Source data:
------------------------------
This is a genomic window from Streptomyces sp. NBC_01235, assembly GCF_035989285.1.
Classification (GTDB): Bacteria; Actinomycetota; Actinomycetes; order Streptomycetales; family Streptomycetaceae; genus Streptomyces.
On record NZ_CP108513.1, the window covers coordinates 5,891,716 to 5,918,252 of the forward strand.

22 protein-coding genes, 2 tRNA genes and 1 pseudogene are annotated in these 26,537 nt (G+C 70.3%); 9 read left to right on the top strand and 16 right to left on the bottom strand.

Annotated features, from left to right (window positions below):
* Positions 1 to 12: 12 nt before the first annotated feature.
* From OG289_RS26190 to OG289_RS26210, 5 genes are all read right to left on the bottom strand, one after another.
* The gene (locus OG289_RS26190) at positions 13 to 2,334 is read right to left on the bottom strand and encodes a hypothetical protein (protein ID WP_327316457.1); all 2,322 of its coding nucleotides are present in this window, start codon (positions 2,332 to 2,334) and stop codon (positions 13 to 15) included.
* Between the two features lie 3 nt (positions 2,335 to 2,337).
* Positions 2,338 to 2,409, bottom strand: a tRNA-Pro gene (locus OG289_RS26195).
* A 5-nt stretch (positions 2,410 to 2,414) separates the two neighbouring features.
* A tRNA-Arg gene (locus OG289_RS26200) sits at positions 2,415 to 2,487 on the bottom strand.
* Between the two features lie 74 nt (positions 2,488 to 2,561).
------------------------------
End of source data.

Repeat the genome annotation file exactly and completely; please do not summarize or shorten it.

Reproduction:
This is a genomic window from Streptomyces sp. NBC_01235, assembly GCF_035989285.1.
Classification (GTDB): Bacteria; Actinomycetota; Actinomycetes; order Streptomycetales; family Streptomycetaceae; genus Streptomyces.
On record NZ_CP108513.1, the window covers coordinates 5,891,716 to 5,918,252 of the forward strand.

22 protein-coding genes, 2 tRNA genes and 1 pseudogene are annotated in these 26,537 nt (G+C 70.3%); 9 read left to right on the top strand and 16 right to left on the bottom strand.

Annotated features, from left to right (window positions below):
* Positions 1 to 12: 12 nt before the first annotated feature.
* From OG289_RS26190 to OG289_RS26210, 5 genes are all read right to left on the bottom strand, one after another.
* The gene (locus OG289_RS26190) at positions 13 to 2,334 is read right to left on the bottom strand and encodes a hypothetical protein (protein ID WP_327316457.1); all 2,322 of its coding nucleotides are present in this window, start codon (positions 2,332 to 2,334) and stop codon (positions 13 to 15) included.
* Between the two features lie 3 nt (positions 2,335 to 2,337).
* Positions 2,338 to 2,409, bottom strand: a tRNA-Pro gene (locus OG289_RS26195).
* A 5-nt stretch (positions 2,410 to 2,414) separates the two neighbouring features.
* A tRNA-Arg gene (locus OG289_RS26200) sits at positions 2,415 to 2,487 on the bottom strand.
* Between the two features lie 74 nt (positions 2,488 to 2,561).